It didn’t happen. Instead, as per usual, yet another forecast error. Central bankers were raising their policy rate and ending QE based on actually the same faulty premises. Japan’s economy hadn’t really changed.

It had gotten a bit better in the middle 2000’s, but it was increasingly clear to anyone outside the Bank of Japan’s offices that this wasn’t the same as actual economic growth and recovery. The Japanese economy had hit a sort of low ceiling that kept the actual upside very minimal, and therefore the same defects that had come to plague the system after 1989 were still present even more than a decade after the initial crash.

We know all-too-well how this story ends – or at least progresses up to the current day. Interest rates in Japan would go on to set new lows, negative yields almost all the way down the curve; even the 30-year bond would get almost to zero during the worst of the last “rising dollar” downturn in 2016.

There is no such thing as a bond bull market, which means that it can’t really end at least not on those terms. There is only the bond market deciding upon the right degree of skepticism as to whether the underlying economic condition, meaning money tightness, has meaningfully changed. A categorical shift in baseline direction. 

Even if doesn’t, there can be times when market participants bet as if there is a chance it might. This is the usefulness of reviewing the JGB’s history. These periods of reflation can last years and break some new ground. But, in the end, the highest rate in years may not really mean what you think.

Variable degrees of skepticism just isn’t as shocking and spicy as shouting about the end of the bond bull market. What matters is not where interest rates are, it’s whether or not we are really out. Over time, that’s where prices and interest rates will develop. Given what’s going on now, I wouldn’t be at all surprised if over the next multi-year period UST rates not only register new lows less than 2016 but follow Japan’s under zero for a large part of the curve. It may take some time, there will be resistance from the short end with central banks the last to figure out what’s really happening.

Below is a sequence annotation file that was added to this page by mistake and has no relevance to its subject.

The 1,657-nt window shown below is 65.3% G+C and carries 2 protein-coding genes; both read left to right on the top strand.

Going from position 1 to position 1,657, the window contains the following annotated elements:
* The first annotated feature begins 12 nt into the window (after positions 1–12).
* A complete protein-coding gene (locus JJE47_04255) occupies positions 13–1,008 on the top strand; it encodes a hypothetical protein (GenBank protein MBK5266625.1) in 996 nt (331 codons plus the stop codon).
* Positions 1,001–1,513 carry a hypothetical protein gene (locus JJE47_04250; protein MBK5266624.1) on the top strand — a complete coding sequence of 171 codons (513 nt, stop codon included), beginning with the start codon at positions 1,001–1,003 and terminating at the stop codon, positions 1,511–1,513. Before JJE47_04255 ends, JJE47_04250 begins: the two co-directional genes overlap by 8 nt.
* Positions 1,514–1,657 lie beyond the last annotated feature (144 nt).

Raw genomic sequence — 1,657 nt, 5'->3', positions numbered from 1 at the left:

Because nothing has changed. Eleven years of “accommodations”, ZIRP’s, and global QE’s and we are still staring at another downturn. The (non-linear) contraction remains in place – worldwide.

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Mostly Suicidal Group Of Trauma Victims Kick PTSD With Help Of MDMA: Study

A new study has reached a promising conclusion in an experiment that measured the effects of MDMA, (a.k.a. Ecstasy) on mental well-being among suffers of PTSD. While the experiment was limited by no control group and just 28 participants – over 95% of whom had considered suicide at least once – 76% of participants fell below the criteria for PTSD within one year after “MDMA-assisted psychotherapy.” 

Twenty-eight people with chronic posttraumatic stress disorder were randomized in a double-blind dose response comparison of two active doses (100 and 125 mg) with a low dose (40 mg) of MDMA administered during eight-hour psychotherapy sessions. –Journal of Psychopharmacology

The study, sponsored by the Multidisciplinary Association for Psychedelic Studies (MAPS) and conducted by licensed professional counselor Marcele Ot’alora in Boulder, Colorado, found that the mean PTSD scores (CAPS) for each test group fell by up to 28%.